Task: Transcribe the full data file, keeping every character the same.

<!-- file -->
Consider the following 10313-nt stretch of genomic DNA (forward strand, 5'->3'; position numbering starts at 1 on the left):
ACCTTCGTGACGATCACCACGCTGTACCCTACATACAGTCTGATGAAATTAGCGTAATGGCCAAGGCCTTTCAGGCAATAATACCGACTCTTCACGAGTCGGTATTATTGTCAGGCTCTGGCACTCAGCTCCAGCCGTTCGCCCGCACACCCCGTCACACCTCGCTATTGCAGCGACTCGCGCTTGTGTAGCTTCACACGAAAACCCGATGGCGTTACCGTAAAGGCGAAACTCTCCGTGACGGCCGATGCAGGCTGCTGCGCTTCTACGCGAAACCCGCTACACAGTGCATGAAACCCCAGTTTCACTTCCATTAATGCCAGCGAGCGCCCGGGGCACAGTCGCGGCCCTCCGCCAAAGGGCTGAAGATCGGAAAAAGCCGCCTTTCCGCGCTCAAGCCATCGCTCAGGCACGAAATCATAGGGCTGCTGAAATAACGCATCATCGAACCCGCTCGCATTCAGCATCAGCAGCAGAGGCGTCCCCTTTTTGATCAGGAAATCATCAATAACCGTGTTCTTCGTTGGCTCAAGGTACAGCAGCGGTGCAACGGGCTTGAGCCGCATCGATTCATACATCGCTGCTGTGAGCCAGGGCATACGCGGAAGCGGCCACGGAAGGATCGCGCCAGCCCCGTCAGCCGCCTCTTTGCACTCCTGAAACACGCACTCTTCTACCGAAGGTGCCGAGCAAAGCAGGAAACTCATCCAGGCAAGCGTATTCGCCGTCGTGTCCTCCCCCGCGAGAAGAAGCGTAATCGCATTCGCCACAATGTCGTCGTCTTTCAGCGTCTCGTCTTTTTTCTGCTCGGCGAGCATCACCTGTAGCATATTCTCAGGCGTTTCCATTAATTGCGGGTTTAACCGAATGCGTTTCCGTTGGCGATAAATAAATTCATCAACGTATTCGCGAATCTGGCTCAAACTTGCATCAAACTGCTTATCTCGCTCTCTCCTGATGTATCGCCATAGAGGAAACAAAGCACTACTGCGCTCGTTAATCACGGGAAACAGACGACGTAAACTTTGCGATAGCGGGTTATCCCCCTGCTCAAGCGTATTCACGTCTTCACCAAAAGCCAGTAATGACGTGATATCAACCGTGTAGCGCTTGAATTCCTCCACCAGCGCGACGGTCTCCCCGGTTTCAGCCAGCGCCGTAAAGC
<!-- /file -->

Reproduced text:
Consider the following 10313-nt stretch of genomic DNA (forward strand, 5'->3'; position numbering starts at 1 on the left):
ACCTTCGTGACGATCACCACGCTGTACCCTACATACAGTCTGATGAAATTAGCGTAATGGCCAAGGCCTTTCAGGCAATAATACCGACTCTTCACGAGTCGGTATTATTGTCAGGCTCTGGCACTCAGCTCCAGCCGTTCGCCCGCACACCCCGTCACACCTCGCTATTGCAGCGACTCGCGCTTGTGTAGCTTCACACGAAAACCCGATGGCGTTACCGTAAAGGCGAAACTCTCCGTGACGGCCGATGCAGGCTGCTGCGCTTCTACGCGAAACCCGCTACACAGTGCATGAAACCCCAGTTTCACTTCCATTAATGCCAGCGAGCGCCCGGGGCACAGTCGCGGCCCTCCGCCAAAGGGCTGAAGATCGGAAAAAGCCGCCTTTCCGCGCTCAAGCCATCGCTCAGGCACGAAATCATAGGGCTGCTGAAATAACGCATCATCGAACCCGCTCGCATTCAGCATCAGCAGCAGAGGCGTCCCCTTTTTGATCAGGAAATCATCAATAACCGTGTTCTTCGTTGGCTCAAGGTACAGCAGCGGTGCAACGGGCTTGAGCCGCATCGATTCATACATCGCTGCTGTGAGCCAGGGCATACGCGGAAGCGGCCACGGAAGGATCGCGCCAGCCCCGTCAGCCGCCTCTTTGCACTCCTGAAACACGCACTCTTCTACCGAAGGTGCCGAGCAAAGCAGGAAACTCATCCAGGCAAGCGTATTCGCCGTCGTGTCCTCCCCCGCGAGAAGAAGCGTAATCGCATTCGCCACAATGTCGTCGTCTTTCAGCGTCTCGTCTTTTTTCTGCTCGGCGAGCATCACCTGTAGCATATTCTCAGGCGTTTCCATTAATTGCGGGTTTAACCGAATGCGTTTCCGTTGGCGATAAATAAATTCATCAACGTATTCGCGAATCTGGCTCAAACTTGCATCAAACTGCTTATCTCGCTCTCTCCTGATGTATCGCCATAGAGGAAACAAAGCACTACTGCGCTCGTTAATCACGGGAAACAGACGACGTAAACTTTGCGATAGCGGGTTATCCCCCTGCTCAAGCGTATTCACGTCTTCACCAAAAGCCAGTAATGACGTGATATCAACCGTGTAGCGCTTGAATTCCTCCACCAGCGCGACGGTCTCCCCGGTTTCAGCCAGCGCCGTAAAGC